Peter Oborne opines on the moral decay of British society occurring in all sectors of it, making special reference to the greed of its venal politicians who are rushing to judgement on what is wrong with the rioters and looters. The theological point is simply that all are sinners and have fallen short of the glory of God: noone does not need salvation, none of us have nothing to repent of. If Britain is to change its ways then the example needs to come from the top.
Philip Blond notes in an interview that two particular problems lie at the root of the recent riots (italics mine):
"I believe the cause of the riots is essentially liberalism in the form of libertarianism, both left libertarianism and right libertarianism. The left libertarianism came first and essentially denounced human relationships. It broke up the extended family, repudiated the nuclear family and separated children from parents such that the state became the main guardian of people rather than people. As a result, it created a whole class that was based on one-way entitlement rights rather than mutual rights and responsibilities. As such, a whole class developed of subsidized output and this subsidized output pursued its own agenda regardless of anyone else’s and it led to its own privatized world where whatever it wished for is what it thought it should have.There is much to think about here, but I want to note one thing: the connection made between the breakdown of family stability and structure and the disturbances. Other material I am reading makes a similar point: where male role models, particularly fathers are absent from young people's lives, the disciplines of life which contribute to the stability and structure of society are missing. The theological point here is that the bonds of marriage are foundational to the biblical vision of human society. To the extent that the church, here and there, at times, has lost sight of this foundationalism, and even now in the Anglican Communion may be (is?) playing with possibilities for changing its theology of marriage, it (i.e. you and me) shares (later: may share?) in responsibility for communities losing the basis for order that is not based on the 'violence' otherwise required through police and even military upholding decency and civility. [ADDENDUM: I note comments below which suggest my last sentence is a 'blame it on gay marriage' kind of thing. Perhaps - reader-response may rule here! But that is not what I wrote. As an attempt at restating what I am trying to say, let me try this: if marriage between a man and a woman is at the heart of stable family life and stable family life is at the heart of ordered society not relying on massive policing, even military discipline, then the church would do well to maintain rather than vary its theology of marriage. In a variety of ways the church has varied or is contemplating varying its theology of marriage. Implicit in what I am raising here is this question: if marriage is an elastic concept, is commitment to the core of family being the presence of a mum and a dad loosened? I think churches, including Anglican churches in the West have elasticised the concept of marriage and have failed to commit clearly and specifically to the core of family being the presence of a mum and a dad. Thus we have, or more diplomatically, we may have contributed to the social contexts in which social disruption occurs in which young people are out of control. If you do not think this is so, then I would be interested in whether you think church teaching or lack of teaching has any bearing at all on the state of societies in Christian and post-Christian countries.]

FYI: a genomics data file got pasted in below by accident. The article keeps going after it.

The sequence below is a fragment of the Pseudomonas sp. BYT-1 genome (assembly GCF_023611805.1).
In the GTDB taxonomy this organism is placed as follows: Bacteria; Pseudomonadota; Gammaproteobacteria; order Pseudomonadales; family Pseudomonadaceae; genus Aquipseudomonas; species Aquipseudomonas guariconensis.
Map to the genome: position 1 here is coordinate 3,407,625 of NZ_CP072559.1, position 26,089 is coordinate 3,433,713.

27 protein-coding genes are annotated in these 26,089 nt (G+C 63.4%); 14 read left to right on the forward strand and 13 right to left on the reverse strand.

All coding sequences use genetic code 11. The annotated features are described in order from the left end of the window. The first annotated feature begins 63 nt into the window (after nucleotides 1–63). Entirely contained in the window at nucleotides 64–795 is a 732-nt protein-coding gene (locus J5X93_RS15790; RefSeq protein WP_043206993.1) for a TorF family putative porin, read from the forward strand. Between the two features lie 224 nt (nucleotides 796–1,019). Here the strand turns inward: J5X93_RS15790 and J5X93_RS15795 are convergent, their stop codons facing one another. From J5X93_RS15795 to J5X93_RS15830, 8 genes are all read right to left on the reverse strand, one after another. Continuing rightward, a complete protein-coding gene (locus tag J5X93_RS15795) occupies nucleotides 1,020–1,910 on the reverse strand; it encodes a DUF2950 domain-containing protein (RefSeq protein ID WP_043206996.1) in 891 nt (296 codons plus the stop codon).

That led to a form of libertarianism on the right that produced a form of neo-liberalism that only helped those at the top of society and, increasingly, ordinary wage earners and ordinary working people were squeezed out of prosperity, wealth and advance. We’ve created a whole new generation of serfs who are waited on enough to maintain living standards and people have to go to the state for middle class welfare. Once we cut off the paths to ownership and opportunity, what we’ve actually done is we’ve created a world where the free market produces monopoly and oligopoly. As a result, we’ve produced a cartel capitalism and a state that denies people ownership and opportunity."
Everytime we contemplate if not articulate, as I know some of us do, a weakening of the standard that sexual intercourse belongs within marriage, not outside of it, we contribute to a narrative or script for society which says marriage does not matter in any absolute sense, and that risks may be taken that children will be born into homes without male role models. Other things play a role, as Peter Oborne notes, such as greed and venality afflicting every class and corner of society, but social disruption flows as much as anything from disruption to marriage.